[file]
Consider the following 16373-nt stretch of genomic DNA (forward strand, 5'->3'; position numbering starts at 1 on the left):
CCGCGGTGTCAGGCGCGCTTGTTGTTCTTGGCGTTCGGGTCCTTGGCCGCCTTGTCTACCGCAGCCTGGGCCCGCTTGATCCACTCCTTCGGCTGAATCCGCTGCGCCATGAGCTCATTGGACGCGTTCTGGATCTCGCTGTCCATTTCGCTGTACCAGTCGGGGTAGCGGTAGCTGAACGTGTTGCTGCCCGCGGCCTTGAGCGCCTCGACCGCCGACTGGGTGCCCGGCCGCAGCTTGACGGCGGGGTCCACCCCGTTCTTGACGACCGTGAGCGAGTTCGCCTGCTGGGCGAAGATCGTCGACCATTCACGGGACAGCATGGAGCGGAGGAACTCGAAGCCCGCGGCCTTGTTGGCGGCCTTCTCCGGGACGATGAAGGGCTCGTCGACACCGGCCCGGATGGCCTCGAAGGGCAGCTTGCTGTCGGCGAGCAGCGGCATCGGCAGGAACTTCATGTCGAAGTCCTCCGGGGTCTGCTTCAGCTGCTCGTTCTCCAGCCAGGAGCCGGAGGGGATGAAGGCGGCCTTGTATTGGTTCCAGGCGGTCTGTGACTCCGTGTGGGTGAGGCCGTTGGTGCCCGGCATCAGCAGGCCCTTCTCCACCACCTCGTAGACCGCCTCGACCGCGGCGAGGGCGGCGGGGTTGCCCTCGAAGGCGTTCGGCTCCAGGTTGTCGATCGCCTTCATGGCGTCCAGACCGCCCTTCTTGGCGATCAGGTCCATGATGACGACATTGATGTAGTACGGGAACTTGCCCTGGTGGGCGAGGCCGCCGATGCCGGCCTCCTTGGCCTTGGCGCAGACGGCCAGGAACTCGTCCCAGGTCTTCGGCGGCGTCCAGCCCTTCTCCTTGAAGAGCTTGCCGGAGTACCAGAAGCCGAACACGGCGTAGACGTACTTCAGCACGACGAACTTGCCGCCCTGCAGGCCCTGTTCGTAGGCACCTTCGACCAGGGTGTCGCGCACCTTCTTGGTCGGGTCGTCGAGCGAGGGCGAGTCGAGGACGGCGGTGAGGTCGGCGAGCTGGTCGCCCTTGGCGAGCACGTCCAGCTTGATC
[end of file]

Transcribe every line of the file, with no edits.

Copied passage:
Consider the following 16373-nt stretch of genomic DNA (forward strand, 5'->3'; position numbering starts at 1 on the left):
CCGCGGTGTCAGGCGCGCTTGTTGTTCTTGGCGTTCGGGTCCTTGGCCGCCTTGTCTACCGCAGCCTGGGCCCGCTTGATCCACTCCTTCGGCTGAATCCGCTGCGCCATGAGCTCATTGGACGCGTTCTGGATCTCGCTGTCCATTTCGCTGTACCAGTCGGGGTAGCGGTAGCTGAACGTGTTGCTGCCCGCGGCCTTGAGCGCCTCGACCGCCGACTGGGTGCCCGGCCGCAGCTTGACGGCGGGGTCCACCCCGTTCTTGACGACCGTGAGCGAGTTCGCCTGCTGGGCGAAGATCGTCGACCATTCACGGGACAGCATGGAGCGGAGGAACTCGAAGCCCGCGGCCTTGTTGGCGGCCTTCTCCGGGACGATGAAGGGCTCGTCGACACCGGCCCGGATGGCCTCGAAGGGCAGCTTGCTGTCGGCGAGCAGCGGCATCGGCAGGAACTTCATGTCGAAGTCCTCCGGGGTCTGCTTCAGCTGCTCGTTCTCCAGCCAGGAGCCGGAGGGGATGAAGGCGGCCTTGTATTGGTTCCAGGCGGTCTGTGACTCCGTGTGGGTGAGGCCGTTGGTGCCCGGCATCAGCAGGCCCTTCTCCACCACCTCGTAGACCGCCTCGACCGCGGCGAGGGCGGCGGGGTTGCCCTCGAAGGCGTTCGGCTCCAGGTTGTCGATCGCCTTCATGGCGTCCAGACCGCCCTTCTTGGCGATCAGGTCCATGATGACGACATTGATGTAGTACGGGAACTTGCCCTGGTGGGCGAGGCCGCCGATGCCGGCCTCCTTGGCCTTGGCGCAGACGGCCAGGAACTCGTCCCAGGTCTTCGGCGGCGTCCAGCCCTTCTCCTTGAAGAGCTTGCCGGAGTACCAGAAGCCGAACACGGCGTAGACGTACTTCAGCACGACGAACTTGCCGCCCTGCAGGCCCTGTTCGTAGGCACCTTCGACCAGGGTGTCGCGCACCTTCTTGGTCGGGTCGTCGAGCGAGGGCGAGTCGAGGACGGCGGTGAGGTCGGCGAGCTGGTCGCCCTTGGCGAGCACGTCCAGCTTGATC